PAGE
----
Annemarie DiCola, chief executive officer of New York-based analytics firm Trepp LLC, has steered her company's expansion with the acquisition of Foresight Analytics, the California-based real estate research firm.

She has deepened the already formidable database of commercial mortgage information at Trepp, which specializes in analysis of the commercial mortgage-backed securities (CMBS) and lending market.

A decade after joining Trepp in 1990, she became the first woman president of the trade group of the CMBS industry. At the same time, she was Trepp's chief legal and administrative officer.

Many commercial real estate investors and lenders now consider Trepp's data on loan delinquencies essential to their decision-making. “We are watching 25% of the mortgages in our country roll, and we're watching how they're performing,” says DiCola. “So what's occurred is that our loan database has really become our proxy for what is happening in the broader commercial mortgage market.”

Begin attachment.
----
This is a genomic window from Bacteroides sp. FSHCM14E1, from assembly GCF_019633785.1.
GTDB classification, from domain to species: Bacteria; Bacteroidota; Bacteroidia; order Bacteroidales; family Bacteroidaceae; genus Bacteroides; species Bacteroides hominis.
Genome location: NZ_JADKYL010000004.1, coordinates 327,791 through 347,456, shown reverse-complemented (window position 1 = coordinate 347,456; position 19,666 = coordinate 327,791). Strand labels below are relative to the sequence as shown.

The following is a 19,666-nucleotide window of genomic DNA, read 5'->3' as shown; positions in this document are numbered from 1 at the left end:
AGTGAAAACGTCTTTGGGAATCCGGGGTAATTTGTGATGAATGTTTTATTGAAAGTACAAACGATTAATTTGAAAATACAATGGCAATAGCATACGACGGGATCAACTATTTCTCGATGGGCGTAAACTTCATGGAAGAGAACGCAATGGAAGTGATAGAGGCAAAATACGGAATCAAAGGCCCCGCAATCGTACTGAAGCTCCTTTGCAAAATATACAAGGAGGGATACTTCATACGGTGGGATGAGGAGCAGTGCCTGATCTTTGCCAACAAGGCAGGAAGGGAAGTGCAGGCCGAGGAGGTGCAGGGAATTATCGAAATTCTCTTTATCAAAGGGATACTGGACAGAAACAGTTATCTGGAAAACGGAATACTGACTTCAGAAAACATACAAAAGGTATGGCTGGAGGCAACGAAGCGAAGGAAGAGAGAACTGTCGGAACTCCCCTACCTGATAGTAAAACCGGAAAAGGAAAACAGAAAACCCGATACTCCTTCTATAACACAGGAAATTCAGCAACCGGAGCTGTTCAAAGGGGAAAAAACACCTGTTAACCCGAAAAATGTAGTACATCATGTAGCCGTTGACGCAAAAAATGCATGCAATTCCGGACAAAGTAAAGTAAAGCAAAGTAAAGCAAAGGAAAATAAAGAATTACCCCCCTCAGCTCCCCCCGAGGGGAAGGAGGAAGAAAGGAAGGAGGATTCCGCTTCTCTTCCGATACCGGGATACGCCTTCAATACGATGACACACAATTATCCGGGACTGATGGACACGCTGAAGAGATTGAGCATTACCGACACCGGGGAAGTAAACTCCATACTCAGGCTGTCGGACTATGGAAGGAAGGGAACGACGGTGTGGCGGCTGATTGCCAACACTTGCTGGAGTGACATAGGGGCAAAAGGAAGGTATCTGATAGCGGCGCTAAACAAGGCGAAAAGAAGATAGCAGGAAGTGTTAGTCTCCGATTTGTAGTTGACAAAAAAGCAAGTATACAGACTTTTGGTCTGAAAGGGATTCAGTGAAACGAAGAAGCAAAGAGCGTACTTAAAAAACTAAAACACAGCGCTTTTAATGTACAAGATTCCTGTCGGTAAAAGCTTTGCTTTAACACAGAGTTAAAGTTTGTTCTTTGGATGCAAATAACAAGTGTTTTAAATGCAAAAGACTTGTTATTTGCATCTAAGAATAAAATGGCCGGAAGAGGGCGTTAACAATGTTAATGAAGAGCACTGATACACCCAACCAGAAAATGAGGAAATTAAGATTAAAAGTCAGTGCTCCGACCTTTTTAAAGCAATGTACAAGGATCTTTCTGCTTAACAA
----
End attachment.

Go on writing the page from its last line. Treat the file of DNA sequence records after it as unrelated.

Trepp is not without competitors. “One other firm provides mortgage-backed data. But what we have typically heard in the marketplace is that while other firms have the breadth to cover a few assets in the fixed-income sector, CMBS included, people have always appreciated the intense depth and granularity to which Trepp goes in CMBS. So I would venture to say that in terms of our depth in CMBS, we are unrivaled.”

A fundamental aspect of DiCola's success has been innovation, she says. Trepp devised new ways to package data and develop revenue streams even at the height of recession. Now the company's data helps investors capitalize on distress investment opportunities. “Certainly in a downturn like we've all experienced, I think the message is to never stop innovating,” says DiCola. Trepp now lists loans for sale, and provides online links enabling users to underwrite loans.

A new approach to client needs can help a company not only survive, but thrive, says DiCola. “When news is scary, especially when the outlook is grim, that's precisely when you most need to innovate. That's precisely when you have to think differently. It's what you have to do to get through the tough times.”